Tribeca Film Festival: For removing Vaxxed from the festival, under pressure from the US pharmaceutical corporations who profit from vaccines exposed in this documentary.


**For more information, please contact The James Agee Cinema Circle at Miguel Gardel, ProgressiveCritics@gmail.com. Guest submissions are welcome.

Friday, February 17, 2017

Thursday, February 16, 2017

Generation Zero Review: Steve Bannon Fascist Frolicking On Screen

 COUNTERPUNCH
Tells The Facts, Names The Names
Fearless Muckraking Since 1993

MARCH 26, 2010
Teabagger Cinema
by PRAIRIE MILLER

Dredging up tired old myths about America while concocting misleading new ones, the documentary Generation Zero assembles a host of valid gripes currently troubling the nation, but is more than careful to detour around any proposed remedies anchored in reality. In other words, all dressed up in undercover Republican in rebel’s clothing, and with basically nowhere new to go.

Written and directed by reactionary Reagan partisan propagandist Stephen K. Bannon (In the Face of Evil: Reagan’s War in Word and Deed, and Border War: The Battle Over Illegal Immigration) the inaugural Tea Party cinema documentary Generation Zero boasts an exceedingly odd couple combo of assorted right wing egghead think tank rhetoric talking heads and angry white middle class rants. And all wrapped up in highly sophisticated production values fueling alarmist high speed imagery, and topped off with a musical score seemingly gleaned from really scary slasher movies.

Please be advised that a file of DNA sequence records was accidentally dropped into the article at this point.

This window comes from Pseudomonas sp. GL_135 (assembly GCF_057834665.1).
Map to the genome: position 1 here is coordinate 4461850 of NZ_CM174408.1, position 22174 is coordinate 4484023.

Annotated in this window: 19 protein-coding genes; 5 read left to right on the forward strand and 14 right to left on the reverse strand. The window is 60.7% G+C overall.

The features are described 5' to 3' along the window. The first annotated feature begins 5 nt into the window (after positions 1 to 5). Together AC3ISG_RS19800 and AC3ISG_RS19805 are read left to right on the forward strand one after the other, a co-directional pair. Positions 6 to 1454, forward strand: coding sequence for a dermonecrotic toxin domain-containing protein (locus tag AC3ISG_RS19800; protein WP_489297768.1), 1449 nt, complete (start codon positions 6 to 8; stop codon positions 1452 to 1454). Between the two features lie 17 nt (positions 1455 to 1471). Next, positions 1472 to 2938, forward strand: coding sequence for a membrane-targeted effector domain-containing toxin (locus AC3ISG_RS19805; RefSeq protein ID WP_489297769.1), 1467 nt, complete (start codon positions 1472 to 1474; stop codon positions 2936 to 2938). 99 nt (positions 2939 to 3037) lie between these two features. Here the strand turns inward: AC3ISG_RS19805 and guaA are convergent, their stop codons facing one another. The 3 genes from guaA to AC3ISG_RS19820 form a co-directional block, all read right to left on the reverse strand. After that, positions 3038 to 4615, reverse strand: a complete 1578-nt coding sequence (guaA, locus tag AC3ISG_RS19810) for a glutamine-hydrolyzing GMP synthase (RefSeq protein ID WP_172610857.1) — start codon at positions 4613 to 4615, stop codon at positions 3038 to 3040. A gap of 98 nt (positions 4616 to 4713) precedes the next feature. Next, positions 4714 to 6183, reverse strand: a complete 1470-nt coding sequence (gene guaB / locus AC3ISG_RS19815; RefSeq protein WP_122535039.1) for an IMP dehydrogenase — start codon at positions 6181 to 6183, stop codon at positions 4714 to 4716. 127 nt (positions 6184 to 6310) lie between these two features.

Invoking intimidating biblical scriptures that are fused visually with looming tornadoes, rotting fruit, paper money on fire, and a man versus lion beatdown, Generation Zero gets down to business on fast forward by blaming the current economic crisis retroactively on Lucifer, Woodstock, Dems, post-hippie yuppies lighting up cigars with burning Ben Franklins, Hollywood, Black Panthers, anti-war protesters and disrespectful post-WWII youth. Which might leave the marginalized left in this country scratching their collective heads while caught between pondering these neo-McCarthyite attacks, and shock that they seem to wield such enormous power over the course of history.

At the same time, the right wing populist thrust of this documentary mourns the economic tragedy of the Great Depression, while reticently longing for the good old days of capitalism unregulated by the government. History alert, that’s exactly what led to the Great Depression. And in glaring contradiction, the current ‘incestuous’ relationship between government and big business is condemned as contributing to the economic woes facing us today. But if in reality those two entities have merged into one and the same with politicians the actual under the radar conflict-of-interest corporate partners, isn’t that unregulated capitalism after all?